Output variables

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Some variables might be dynamic - for example, a value that needs to be calculated, or a value that is the output of running a command. For these scenarios, Octopus supports output variables.

Offline Package Drop
Offline drops do not support passing output variables from a deployment package step to another step as part of the same deployment script.

Output variables can be set anywhere that Octopus runs scripts - for example, the Script Console, or package scripts and script steps in a deployment. See below for examples of setting output variables in each of the different scripting languages supported by Octopus.

For example, you might have a standalone PowerShell script step called StepA that does something like this:

Set-OctopusVariable -name "TestResult" -value "Passed"
Octopus.SetVariable("TestResult", "Passed");
set_octopusvariable "TestResult" "Passed"
Octopus.setVariable "TestResult" "Passed"

You can then use the variable from other steps, either in variable binding syntax:

#{Octopus.Action[StepA].Output.TestResult}

Or other scripts:

$TestResult  = $OctopusParameters["Octopus.Action[StepA].Output.TestResult"]
var testResult = Octopus.Parameters["Octopus.Action[StepA].Output.TestResult"]
testResult = $(get_octopusvariable "Octopus.Action[StepA].Output.TestResult")
let testResult = Octopus.findVariable "Octopus.Action[StepA].Output.TestResult"

System output variables

After a step runs, Octopus captures the output variables, and keeps them for use in subsequent steps. In addition to variables that you create yourself using Set-OctopusVariable, Octopus also makes a number of built-in variables available. Here are some examples of commonly used built-in output variables:

  • For NuGet package steps:
    • Octopus.Action[StepName].Output.Package.InstallationDirectoryPath - the path that the package was deployed to
  • For manual intervention steps:
    • Octopus.Action[StepName].Output.Manual.Notes - notes entered in response to the manual step
    • Octopus.Action[StepName].Output.Manual.ResponsibleUser.Id
    • Octopus.Action[StepName].Output.Manual.ResponsibleUser.Username
    • Octopus.Action[StepName].Output.Manual.ResponsibleUser.DisplayName
    • Octopus.Action[StepName].Output.Manual.ResponsibleUser.EmailAddress

Output from multiple machines

Output variables become more complex when multiple machines are involved, but they can still be used.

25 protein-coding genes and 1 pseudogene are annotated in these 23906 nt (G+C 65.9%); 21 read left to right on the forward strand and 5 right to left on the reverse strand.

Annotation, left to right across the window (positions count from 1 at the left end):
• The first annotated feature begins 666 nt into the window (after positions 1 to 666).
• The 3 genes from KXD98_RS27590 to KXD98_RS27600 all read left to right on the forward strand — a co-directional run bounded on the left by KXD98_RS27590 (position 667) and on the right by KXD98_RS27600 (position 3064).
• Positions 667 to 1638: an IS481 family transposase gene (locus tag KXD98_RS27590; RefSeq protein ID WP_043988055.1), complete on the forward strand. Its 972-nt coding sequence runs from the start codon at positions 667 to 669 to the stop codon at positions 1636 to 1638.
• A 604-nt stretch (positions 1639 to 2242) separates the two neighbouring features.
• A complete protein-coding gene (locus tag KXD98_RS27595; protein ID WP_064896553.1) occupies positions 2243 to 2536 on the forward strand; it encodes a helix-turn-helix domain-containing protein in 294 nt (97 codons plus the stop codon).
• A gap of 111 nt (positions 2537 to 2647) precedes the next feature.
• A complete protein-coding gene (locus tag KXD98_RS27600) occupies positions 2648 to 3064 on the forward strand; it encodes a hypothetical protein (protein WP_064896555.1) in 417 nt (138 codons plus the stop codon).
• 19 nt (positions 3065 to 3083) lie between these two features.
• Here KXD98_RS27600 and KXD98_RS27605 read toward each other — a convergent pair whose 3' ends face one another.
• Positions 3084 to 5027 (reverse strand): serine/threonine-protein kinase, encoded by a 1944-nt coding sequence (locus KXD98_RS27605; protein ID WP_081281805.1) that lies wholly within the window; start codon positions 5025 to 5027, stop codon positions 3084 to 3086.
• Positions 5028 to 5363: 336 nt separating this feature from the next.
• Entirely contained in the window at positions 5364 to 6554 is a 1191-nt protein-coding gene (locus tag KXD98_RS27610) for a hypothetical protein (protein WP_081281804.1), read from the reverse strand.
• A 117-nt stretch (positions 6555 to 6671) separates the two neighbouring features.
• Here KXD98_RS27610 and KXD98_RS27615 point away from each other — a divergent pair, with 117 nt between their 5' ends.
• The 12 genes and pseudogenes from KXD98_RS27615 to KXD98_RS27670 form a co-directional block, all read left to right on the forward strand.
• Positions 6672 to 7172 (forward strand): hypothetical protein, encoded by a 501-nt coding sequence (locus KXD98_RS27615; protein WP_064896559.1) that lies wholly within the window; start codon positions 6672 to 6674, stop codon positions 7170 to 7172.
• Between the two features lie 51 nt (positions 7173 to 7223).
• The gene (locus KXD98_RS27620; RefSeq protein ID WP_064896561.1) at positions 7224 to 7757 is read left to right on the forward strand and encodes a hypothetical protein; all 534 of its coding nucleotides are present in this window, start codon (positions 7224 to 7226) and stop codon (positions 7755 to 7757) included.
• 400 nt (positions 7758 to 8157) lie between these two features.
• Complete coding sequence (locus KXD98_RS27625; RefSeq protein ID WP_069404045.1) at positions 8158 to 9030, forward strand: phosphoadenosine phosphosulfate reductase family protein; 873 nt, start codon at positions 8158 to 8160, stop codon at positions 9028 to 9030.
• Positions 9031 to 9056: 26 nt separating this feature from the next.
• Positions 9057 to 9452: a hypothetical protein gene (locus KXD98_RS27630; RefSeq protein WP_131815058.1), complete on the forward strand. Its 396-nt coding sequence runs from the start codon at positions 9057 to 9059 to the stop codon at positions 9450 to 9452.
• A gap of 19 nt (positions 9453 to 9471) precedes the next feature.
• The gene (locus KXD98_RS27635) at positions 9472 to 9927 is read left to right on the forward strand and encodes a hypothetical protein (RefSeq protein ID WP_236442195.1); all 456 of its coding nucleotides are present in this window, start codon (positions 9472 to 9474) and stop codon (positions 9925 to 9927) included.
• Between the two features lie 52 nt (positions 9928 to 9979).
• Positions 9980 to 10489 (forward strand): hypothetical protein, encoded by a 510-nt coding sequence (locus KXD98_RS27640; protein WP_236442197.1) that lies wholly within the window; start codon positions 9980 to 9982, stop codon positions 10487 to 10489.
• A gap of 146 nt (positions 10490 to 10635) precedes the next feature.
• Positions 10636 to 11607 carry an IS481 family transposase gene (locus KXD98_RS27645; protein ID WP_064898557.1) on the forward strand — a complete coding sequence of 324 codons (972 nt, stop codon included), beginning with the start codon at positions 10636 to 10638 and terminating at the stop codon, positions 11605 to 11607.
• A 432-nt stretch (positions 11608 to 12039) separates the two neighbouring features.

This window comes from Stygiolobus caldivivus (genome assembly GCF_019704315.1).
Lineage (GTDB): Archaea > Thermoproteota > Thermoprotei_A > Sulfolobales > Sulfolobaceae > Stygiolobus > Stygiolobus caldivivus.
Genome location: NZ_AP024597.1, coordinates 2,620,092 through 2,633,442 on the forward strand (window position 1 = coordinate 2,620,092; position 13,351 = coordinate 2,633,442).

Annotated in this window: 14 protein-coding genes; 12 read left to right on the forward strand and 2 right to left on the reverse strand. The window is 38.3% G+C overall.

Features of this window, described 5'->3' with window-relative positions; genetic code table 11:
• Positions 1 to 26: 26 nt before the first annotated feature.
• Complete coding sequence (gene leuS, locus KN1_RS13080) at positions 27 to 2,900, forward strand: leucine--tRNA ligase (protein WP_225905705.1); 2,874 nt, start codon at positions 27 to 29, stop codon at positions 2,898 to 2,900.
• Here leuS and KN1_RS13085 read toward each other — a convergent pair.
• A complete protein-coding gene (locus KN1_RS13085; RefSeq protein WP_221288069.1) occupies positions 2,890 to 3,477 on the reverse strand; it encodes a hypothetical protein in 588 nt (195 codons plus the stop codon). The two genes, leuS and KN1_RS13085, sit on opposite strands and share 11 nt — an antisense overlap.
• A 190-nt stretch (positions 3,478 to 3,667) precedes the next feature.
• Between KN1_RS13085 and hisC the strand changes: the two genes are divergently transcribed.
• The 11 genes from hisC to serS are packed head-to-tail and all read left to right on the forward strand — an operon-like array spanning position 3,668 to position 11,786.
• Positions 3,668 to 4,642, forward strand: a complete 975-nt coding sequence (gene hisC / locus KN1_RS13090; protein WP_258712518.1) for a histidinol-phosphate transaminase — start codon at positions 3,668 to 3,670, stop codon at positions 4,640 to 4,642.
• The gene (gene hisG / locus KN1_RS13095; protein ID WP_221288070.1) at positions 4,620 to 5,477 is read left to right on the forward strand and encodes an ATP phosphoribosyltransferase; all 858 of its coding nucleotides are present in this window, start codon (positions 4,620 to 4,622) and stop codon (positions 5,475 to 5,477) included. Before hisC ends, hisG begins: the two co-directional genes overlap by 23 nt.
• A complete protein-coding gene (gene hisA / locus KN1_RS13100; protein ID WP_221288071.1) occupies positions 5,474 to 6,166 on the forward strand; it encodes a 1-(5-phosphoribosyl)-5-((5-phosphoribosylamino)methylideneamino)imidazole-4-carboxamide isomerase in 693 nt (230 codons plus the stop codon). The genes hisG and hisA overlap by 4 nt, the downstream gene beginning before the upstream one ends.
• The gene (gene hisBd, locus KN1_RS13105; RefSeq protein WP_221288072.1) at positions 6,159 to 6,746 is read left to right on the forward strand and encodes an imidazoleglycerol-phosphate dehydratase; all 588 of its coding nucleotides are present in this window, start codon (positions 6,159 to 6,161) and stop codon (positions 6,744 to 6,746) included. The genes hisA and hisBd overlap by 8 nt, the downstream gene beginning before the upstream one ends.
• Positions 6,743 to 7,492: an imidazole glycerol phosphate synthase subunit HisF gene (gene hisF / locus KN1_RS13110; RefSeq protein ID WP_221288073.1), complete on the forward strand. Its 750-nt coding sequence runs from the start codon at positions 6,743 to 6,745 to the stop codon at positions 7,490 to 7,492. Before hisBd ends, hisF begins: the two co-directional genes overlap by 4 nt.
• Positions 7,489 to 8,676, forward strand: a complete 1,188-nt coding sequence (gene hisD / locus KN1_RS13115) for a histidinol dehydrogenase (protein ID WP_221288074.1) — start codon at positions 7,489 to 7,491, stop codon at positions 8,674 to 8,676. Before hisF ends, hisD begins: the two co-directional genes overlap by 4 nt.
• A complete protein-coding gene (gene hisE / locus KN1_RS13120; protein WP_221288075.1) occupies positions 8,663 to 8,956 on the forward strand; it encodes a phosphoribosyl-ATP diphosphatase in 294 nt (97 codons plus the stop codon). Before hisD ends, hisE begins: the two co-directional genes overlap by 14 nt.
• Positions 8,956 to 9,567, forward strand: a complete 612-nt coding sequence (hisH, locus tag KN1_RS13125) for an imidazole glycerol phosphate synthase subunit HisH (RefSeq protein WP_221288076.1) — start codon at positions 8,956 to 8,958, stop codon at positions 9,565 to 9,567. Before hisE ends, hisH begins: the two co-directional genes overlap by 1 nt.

Imagine that an output variable was set by a script which ran on two machines (Web01 and Web02) in parallel, and that both set it to a different value. Which value should be used in subsequent steps?

In this scenario, the following output variables would be captured:

Name Value Scope
Octopus.Action[StepA].Output[Web01].TestResult Passed
Octopus.Action[StepA].Output[Web02].TestResult Failed
Octopus.Action[StepA].Output.TestResult Passed Machine: Web01
Octopus.Action[StepA].Output.TestResult Failed Machine: Web02
Octopus.Action[StepA].Output.TestResult Passed
Octopus.Action[StepA].Output.TestResult Failed

Note that for each output variable/machine combination:

  • A variable is created with the machine name contained in the variable name: this allows you to reference output variables from set by one machine from another machine
  • A variable is created that is scoped to the machine. This way Web01 will always get the value Web01 set, and Web02 will get the value Web02 set
  • A variable is created with no scope, and no differentiator in the name. When referencing this value, the result will be indeterministic, but it allows scripts to use the value without knowing which machine set it

For some practical examples of using output variables, and how scoping rules are applied, see the following blog posts:

Setting output variables using scripts

You can set output variables using any of the scripting languages supported by Octopus. In each case we make special functions available to your scripts by bootstrapping them with a template defined in the open-source Calamari project.

PowerShell

PowerShell Bootstrapping

From a PowerShell script, you can use the PowerShell CmdLet Set-OctopusVariable to set the name and value of an output variable. The CmdLet takes two parameters:

  • [string]$name - the name you want to give the output variable following the same naming conventions used for input variables
  • [string]$value - the value you want to give the output variable

For example:

PowerShell

Set-OctopusVariable -name "TestResult" -value "Passed"

C#

ScriptCS Bootstrapping

From a C# script, you can use the public static void SetVariable(string name, string value) method to set the name and value of an output variable.

C#

Octopus.SetVariable("TestResult", "Passed");

Bash

Bash Bootstrapping

In a Bash script you can use the set_octopusvariable function to set the name and value of an output variable. This function takes two positional parameters with the same purpose as the PowerShell CmdLet.

Bash

set_octopusvariable "TestResult" "Passed"

F#

F# support is available in Octopus Deploy 3.4 (or newer).

FSharp Bootstrapping

From a F# script, you can use thesetVariable : name:string -> value:string -> unit function to collect artifacts. The function takes two parameters with the same purpose as the PowerShell CmdLet.

F#

Octopus.setVariable "TestResult" "Passed"